NASCAR Cup Series
'The pass': Keselowski's bold Chicagoland move remembered
NASCAR Cup Series

'The pass': Keselowski's bold Chicagoland move remembered

Published Dec. 17, 2014 9:16 a.m. ET

To fans who have followed our sport for quite a while, when you say "The Pass" they immediately think of Dale Earnhardt Sr. in the All-Star Race at Charlotte Motor Speedway when he was forced off the track in the tri-oval by Bill Elliott. He got out into the grass but Dale being Dale made a miraculous save, got back on the track and just kept on digging.

Now I'm not trying to split hairs here, but if you look at the race footage, there never really was a pass. Again, it was one heckuva save that probably only Dale Sr. could have pulled off. It makes for great racing lore and is one of the many things that add to the legend of Dale Earnhardt Sr.

So when I was reviewing the 2014 season, what really stuck out to me was some of the passes we saw pulled off this year. The common denominator in most of them was Brad Keselowski. Our whole year had some amazing racing. This was easily one of the best years we've ever had. The changes to qualifying procedure, the rules changes, the car changes and especially the changes to the Chase format paid huge dividends.

One of the greatest moves I saw this season and maybe in any season was at Chicago. You saw what kind of racer Brad is when he put it all on the line. You had rookie sensation Kyle Larson running up against the wall and Kevin Harvick was running down a little bit lower on the track. Brad threw his car in there, made it three wide, took the lead and went on to win the race.


To me, it was an amazing job. Again, it just showed me the heart of Brad. He's willing to risk it all. When he sees an opportunity, he just instinctively goes after it. He doesn't stop to think about what might play out. He just instinctively seizes it, and I think that's what I love about the young man.

It worked at Chicago and, like we all saw, he basically tried the same move at Texas. He dive bombed off into Turn 1 there and tried to go between Jimmie Johnson and Jeff Gordon. Despite all the uproar that followed, Brad did nothing wrong. There was a gap, and just like every winning driver worth his salt, he tried to take advantage of it. We all know about the controversy that followed after the race because Jeff got spun out.

Sometimes it works and sometimes it doesn't. For example, we saw at Charlotte where Brad was very aggressive and it backfired on him. When I came into this sport there were drivers who complained and didn't like to race with me because they said I was too aggressive. I was willing to take the chance and I was willing to put it all out there on the line.

It didn't matter to me if it was the drop of the green flag or coming to get the checkered flag. I had a job to do. I was there to win. I wasn't there to make friends. I was there to race, and a lot of times as I was coming up, winning meant having food on the table and money to race the next week. Sure, it's a different time and different circumstances, but the one thing that hasn't changed is that like me, Brad is out there to win. That's what he's paid to do and what he did more times than anyone out there this year -- win.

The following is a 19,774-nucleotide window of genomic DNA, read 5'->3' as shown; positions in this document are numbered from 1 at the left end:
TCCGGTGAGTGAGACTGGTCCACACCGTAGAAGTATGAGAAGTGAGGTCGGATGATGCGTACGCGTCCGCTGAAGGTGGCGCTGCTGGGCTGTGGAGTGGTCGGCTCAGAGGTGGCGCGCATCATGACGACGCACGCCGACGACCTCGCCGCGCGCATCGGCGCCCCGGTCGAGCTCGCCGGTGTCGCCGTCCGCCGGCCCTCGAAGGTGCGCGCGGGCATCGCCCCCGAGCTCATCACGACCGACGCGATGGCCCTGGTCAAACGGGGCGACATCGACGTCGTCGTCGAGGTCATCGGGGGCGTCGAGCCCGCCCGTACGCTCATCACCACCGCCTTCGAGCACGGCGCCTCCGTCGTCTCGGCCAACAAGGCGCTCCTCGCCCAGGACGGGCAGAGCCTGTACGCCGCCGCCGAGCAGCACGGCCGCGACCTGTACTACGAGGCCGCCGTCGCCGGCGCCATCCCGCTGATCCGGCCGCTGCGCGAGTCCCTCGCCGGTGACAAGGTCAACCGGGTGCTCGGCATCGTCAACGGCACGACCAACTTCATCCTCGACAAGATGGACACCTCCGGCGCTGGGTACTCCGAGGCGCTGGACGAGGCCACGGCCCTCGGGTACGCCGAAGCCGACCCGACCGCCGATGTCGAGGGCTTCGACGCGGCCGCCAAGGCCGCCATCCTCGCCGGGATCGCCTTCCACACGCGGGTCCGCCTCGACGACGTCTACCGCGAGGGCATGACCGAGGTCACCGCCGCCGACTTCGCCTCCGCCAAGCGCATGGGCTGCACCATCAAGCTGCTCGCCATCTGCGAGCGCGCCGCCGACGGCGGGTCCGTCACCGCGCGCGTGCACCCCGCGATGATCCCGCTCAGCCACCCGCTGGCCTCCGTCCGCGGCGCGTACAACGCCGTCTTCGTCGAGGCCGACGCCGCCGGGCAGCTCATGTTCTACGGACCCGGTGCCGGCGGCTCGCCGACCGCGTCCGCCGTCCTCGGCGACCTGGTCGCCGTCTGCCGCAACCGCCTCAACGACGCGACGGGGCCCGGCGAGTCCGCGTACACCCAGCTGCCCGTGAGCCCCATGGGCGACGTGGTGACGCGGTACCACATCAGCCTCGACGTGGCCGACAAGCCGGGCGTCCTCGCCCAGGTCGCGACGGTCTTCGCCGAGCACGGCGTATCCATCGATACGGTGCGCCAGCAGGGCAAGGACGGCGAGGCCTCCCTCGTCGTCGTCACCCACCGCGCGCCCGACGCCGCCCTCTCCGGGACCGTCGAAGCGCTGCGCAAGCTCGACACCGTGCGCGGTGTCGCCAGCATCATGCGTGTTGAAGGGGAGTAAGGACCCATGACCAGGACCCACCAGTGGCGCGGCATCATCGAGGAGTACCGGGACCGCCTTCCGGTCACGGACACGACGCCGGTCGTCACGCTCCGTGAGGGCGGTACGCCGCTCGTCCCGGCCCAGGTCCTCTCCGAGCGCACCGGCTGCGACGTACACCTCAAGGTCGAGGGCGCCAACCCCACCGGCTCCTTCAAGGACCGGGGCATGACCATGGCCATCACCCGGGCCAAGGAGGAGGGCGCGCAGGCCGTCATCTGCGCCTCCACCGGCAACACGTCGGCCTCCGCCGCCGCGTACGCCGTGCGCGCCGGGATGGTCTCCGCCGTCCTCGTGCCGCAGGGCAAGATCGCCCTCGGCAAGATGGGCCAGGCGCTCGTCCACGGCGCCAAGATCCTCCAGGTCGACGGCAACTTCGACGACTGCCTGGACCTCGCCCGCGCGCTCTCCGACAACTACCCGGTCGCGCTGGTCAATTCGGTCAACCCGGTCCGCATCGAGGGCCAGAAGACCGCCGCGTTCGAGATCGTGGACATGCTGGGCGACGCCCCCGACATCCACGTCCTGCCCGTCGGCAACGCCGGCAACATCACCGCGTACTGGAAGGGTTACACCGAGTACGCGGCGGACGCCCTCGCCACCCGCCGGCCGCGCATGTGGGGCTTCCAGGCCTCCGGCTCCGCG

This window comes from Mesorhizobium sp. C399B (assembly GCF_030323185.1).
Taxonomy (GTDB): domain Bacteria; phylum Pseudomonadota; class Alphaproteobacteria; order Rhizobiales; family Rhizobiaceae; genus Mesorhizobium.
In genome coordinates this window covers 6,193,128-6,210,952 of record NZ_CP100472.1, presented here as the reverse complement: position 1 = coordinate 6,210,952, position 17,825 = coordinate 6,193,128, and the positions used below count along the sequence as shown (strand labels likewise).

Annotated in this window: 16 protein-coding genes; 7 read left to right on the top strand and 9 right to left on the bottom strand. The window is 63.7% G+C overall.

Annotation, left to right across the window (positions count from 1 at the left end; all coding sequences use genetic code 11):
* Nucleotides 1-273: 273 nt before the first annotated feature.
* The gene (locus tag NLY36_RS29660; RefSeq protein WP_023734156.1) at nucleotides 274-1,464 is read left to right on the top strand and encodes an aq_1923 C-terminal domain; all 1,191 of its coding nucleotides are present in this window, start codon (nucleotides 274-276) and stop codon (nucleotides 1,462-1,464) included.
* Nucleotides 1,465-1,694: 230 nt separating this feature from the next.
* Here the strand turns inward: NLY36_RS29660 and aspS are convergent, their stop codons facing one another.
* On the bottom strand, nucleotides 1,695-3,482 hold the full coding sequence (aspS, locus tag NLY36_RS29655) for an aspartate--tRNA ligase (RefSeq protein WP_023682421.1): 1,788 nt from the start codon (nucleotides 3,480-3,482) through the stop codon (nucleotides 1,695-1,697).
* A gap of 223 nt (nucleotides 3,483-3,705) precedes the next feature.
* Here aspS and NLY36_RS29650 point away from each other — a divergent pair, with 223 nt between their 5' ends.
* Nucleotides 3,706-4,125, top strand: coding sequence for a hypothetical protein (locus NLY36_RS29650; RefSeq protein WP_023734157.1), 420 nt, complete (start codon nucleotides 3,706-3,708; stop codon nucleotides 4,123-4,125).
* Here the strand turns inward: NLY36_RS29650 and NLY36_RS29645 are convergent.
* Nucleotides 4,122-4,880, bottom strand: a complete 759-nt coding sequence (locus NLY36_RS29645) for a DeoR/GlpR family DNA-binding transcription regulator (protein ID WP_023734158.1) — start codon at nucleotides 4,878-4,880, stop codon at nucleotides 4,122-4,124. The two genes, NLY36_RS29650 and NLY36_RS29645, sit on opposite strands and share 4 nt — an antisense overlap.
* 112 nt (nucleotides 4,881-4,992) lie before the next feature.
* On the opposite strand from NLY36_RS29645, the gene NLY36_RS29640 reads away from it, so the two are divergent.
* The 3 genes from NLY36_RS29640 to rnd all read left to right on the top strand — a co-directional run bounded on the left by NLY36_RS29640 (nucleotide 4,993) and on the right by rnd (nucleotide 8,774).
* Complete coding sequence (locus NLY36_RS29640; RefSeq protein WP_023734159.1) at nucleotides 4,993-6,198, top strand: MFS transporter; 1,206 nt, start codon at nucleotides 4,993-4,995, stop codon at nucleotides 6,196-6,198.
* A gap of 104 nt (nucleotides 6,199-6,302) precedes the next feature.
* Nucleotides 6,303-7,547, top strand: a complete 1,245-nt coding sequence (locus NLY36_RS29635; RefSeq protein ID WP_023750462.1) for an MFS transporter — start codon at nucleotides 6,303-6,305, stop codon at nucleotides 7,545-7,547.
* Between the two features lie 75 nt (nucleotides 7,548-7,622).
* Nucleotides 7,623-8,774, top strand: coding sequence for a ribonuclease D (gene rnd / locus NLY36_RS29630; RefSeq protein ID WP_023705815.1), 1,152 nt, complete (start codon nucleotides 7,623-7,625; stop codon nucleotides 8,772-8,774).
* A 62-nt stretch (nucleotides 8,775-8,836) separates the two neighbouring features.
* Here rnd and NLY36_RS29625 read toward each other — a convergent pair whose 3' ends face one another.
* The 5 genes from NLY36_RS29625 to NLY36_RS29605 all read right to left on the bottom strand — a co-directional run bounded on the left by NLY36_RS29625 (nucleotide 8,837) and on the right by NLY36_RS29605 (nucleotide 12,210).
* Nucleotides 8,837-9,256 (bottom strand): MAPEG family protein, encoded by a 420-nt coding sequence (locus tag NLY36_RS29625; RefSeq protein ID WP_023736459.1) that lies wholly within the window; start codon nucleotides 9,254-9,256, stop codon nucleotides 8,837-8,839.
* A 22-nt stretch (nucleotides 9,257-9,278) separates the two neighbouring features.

One of the greatest battles I saw this year was that classic one with Marcos Ambrose and AJ Allmendinger had at Watkins Glen. That was road-course racing at its finest. Those two drivers put on one heck of a show for everyone. What a great race that was.

Obviously, the one team that stands above the rest is the No. 4 car. They did it all and what is so incredibly impressive is they did it together for the first time. Kevin Harvick makes a big decision in the direction of his career, pulls up stakes to leave Richard Childress Racing and move to Stewart-Haas Racing. Crew chief Rodney Childers makes the decision to leave Michael Waltrip Racing and rolls the dice that working with Kevin will pay off. Boy did it ever pay off.

They were bad fast clear back in their first test together at Charlotte Motor Speedway in December of 2013, and simply never slowed down. In 36 races they had five wins, 14 top-five finishes and 20 top-10 finishes. They literally cleaned the table especially when their backs were to the wall. They had to win at Phoenix to make the final four for Homestead, and they did. They then had to turn right around and literally win the race at Homestead to win the championship, which they did.

With the 2014 season in the books, we have a lot of new things to look forward to in 2015. There are more rule changes for next year. The cars are going to lose downforce and horsepower so it will be interesting to see how that all plays out. There's the new no-testing rule. Plus, looking even further down the road, we have the announcement that series sponsor Sprint will not be returning in 2016, so the hunt for a new overall sponsor of the NASCAR Cup series is going full bore.

When it comes to the racing in 2015, I think it will simply be a continuation of 2014. As you always hear us say, "the cream will rise to the front," so expect to see the titans of Hendrick Motorsports, Stewart-Haas Racing, Team Penske and Joe Gibbs Racing battling it out. I'm curious to see if the Toyotas overall will be stronger next year than they were this past season. Can Roush Fenway Racing and Michael Waltrip Racing both vastly improve from a pretty dismal 2014? These are all questions we'll just have to wait until February in 2015 to get our answers for.

For now, though, Christmas is upon us. Stevie and I wish everyone a safe and happy holiday season. Hopefully, you all can get some time to spend with your families. Please travel safe and be sure to give a prayer of thanks for our brave men and women in the military here and overseas who sacrifice so much to keep our nation free and safe.


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